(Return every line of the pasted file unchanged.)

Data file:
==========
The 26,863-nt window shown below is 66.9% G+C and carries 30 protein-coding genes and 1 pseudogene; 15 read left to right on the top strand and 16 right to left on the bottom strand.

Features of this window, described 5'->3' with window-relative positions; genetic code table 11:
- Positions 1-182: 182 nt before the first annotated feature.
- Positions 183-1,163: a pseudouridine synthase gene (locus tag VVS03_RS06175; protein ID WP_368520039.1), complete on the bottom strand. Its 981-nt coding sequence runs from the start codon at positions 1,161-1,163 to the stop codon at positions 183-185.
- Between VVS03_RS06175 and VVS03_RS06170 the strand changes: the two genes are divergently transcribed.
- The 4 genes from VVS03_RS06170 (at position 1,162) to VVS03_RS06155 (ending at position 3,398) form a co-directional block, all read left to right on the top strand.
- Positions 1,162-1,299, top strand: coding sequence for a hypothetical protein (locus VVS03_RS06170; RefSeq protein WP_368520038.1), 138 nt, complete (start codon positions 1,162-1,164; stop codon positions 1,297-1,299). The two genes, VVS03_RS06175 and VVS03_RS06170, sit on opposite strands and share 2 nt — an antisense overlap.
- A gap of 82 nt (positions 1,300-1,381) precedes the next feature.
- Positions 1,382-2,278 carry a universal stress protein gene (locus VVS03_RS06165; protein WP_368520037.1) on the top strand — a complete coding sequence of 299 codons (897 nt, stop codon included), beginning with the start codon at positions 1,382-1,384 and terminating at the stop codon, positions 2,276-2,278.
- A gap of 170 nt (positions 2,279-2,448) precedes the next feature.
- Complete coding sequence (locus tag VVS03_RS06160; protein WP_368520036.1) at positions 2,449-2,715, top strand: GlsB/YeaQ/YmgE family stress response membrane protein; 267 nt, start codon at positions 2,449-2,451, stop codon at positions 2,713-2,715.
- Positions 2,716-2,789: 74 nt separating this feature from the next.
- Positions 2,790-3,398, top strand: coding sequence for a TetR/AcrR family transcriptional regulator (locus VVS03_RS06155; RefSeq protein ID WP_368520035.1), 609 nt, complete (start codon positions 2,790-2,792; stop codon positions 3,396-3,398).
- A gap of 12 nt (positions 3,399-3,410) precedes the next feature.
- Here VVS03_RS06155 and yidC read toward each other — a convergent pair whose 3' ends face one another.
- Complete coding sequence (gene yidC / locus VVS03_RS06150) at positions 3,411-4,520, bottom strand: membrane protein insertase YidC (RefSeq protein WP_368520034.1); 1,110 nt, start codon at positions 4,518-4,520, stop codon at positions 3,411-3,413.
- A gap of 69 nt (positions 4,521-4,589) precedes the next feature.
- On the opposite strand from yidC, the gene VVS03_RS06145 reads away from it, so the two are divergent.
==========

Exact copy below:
The 26,863-nt window shown below is 66.9% G+C and carries 30 protein-coding genes and 1 pseudogene; 15 read left to right on the top strand and 16 right to left on the bottom strand.

Features of this window, described 5'->3' with window-relative positions; genetic code table 11:
- Positions 1-182: 182 nt before the first annotated feature.
- Positions 183-1,163: a pseudouridine synthase gene (locus tag VVS03_RS06175; protein ID WP_368520039.1), complete on the bottom strand. Its 981-nt coding sequence runs from the start codon at positions 1,161-1,163 to the stop codon at positions 183-185.
- Between VVS03_RS06175 and VVS03_RS06170 the strand changes: the two genes are divergently transcribed.
- The 4 genes from VVS03_RS06170 (at position 1,162) to VVS03_RS06155 (ending at position 3,398) form a co-directional block, all read left to right on the top strand.
- Positions 1,162-1,299, top strand: coding sequence for a hypothetical protein (locus VVS03_RS06170; RefSeq protein WP_368520038.1), 138 nt, complete (start codon positions 1,162-1,164; stop codon positions 1,297-1,299). The two genes, VVS03_RS06175 and VVS03_RS06170, sit on opposite strands and share 2 nt — an antisense overlap.
- A gap of 82 nt (positions 1,300-1,381) precedes the next feature.
- Positions 1,382-2,278 carry a universal stress protein gene (locus VVS03_RS06165; protein WP_368520037.1) on the top strand — a complete coding sequence of 299 codons (897 nt, stop codon included), beginning with the start codon at positions 1,382-1,384 and terminating at the stop codon, positions 2,276-2,278.
- A gap of 170 nt (positions 2,279-2,448) precedes the next feature.
- Complete coding sequence (locus tag VVS03_RS06160; protein WP_368520036.1) at positions 2,449-2,715, top strand: GlsB/YeaQ/YmgE family stress response membrane protein; 267 nt, start codon at positions 2,449-2,451, stop codon at positions 2,713-2,715.
- Positions 2,716-2,789: 74 nt separating this feature from the next.
- Positions 2,790-3,398, top strand: coding sequence for a TetR/AcrR family transcriptional regulator (locus VVS03_RS06155; RefSeq protein ID WP_368520035.1), 609 nt, complete (start codon positions 2,790-2,792; stop codon positions 3,396-3,398).
- A gap of 12 nt (positions 3,399-3,410) precedes the next feature.
- Here VVS03_RS06155 and yidC read toward each other — a convergent pair whose 3' ends face one another.
- Complete coding sequence (gene yidC / locus VVS03_RS06150) at positions 3,411-4,520, bottom strand: membrane protein insertase YidC (RefSeq protein WP_368520034.1); 1,110 nt, start codon at positions 4,518-4,520, stop codon at positions 3,411-3,413.
- A gap of 69 nt (positions 4,521-4,589) precedes the next feature.
- On the opposite strand from yidC, the gene VVS03_RS06145 reads away from it, so the two are divergent.